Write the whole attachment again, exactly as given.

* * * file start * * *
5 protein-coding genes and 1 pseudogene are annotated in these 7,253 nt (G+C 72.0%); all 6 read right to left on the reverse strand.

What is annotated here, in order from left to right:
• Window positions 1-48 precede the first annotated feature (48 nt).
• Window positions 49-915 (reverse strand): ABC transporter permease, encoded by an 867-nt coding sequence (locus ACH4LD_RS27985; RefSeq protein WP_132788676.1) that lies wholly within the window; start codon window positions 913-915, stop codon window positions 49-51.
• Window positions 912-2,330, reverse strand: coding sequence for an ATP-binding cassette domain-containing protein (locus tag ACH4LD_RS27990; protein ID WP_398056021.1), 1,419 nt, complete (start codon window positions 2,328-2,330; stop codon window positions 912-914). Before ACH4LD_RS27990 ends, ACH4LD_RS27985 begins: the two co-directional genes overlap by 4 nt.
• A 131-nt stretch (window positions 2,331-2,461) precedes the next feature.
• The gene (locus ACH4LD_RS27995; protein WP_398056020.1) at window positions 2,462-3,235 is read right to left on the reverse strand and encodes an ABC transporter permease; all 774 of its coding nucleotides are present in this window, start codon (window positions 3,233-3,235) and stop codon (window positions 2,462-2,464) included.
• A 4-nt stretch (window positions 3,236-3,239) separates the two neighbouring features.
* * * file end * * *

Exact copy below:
5 protein-coding genes and 1 pseudogene are annotated in these 7,253 nt (G+C 72.0%); all 6 read right to left on the reverse strand.

What is annotated here, in order from left to right:
• Window positions 1-48 precede the first annotated feature (48 nt).
• Window positions 49-915 (reverse strand): ABC transporter permease, encoded by an 867-nt coding sequence (locus ACH4LD_RS27985; RefSeq protein WP_132788676.1) that lies wholly within the window; start codon window positions 913-915, stop codon window positions 49-51.
• Window positions 912-2,330, reverse strand: coding sequence for an ATP-binding cassette domain-containing protein (locus tag ACH4LD_RS27990; protein ID WP_398056021.1), 1,419 nt, complete (start codon window positions 2,328-2,330; stop codon window positions 912-914). Before ACH4LD_RS27990 ends, ACH4LD_RS27985 begins: the two co-directional genes overlap by 4 nt.
• A 131-nt stretch (window positions 2,331-2,461) precedes the next feature.
• The gene (locus ACH4LD_RS27995; protein WP_398056020.1) at window positions 2,462-3,235 is read right to left on the reverse strand and encodes an ABC transporter permease; all 774 of its coding nucleotides are present in this window, start codon (window positions 3,233-3,235) and stop codon (window positions 2,462-2,464) included.
• A 4-nt stretch (window positions 3,236-3,239) separates the two neighbouring features.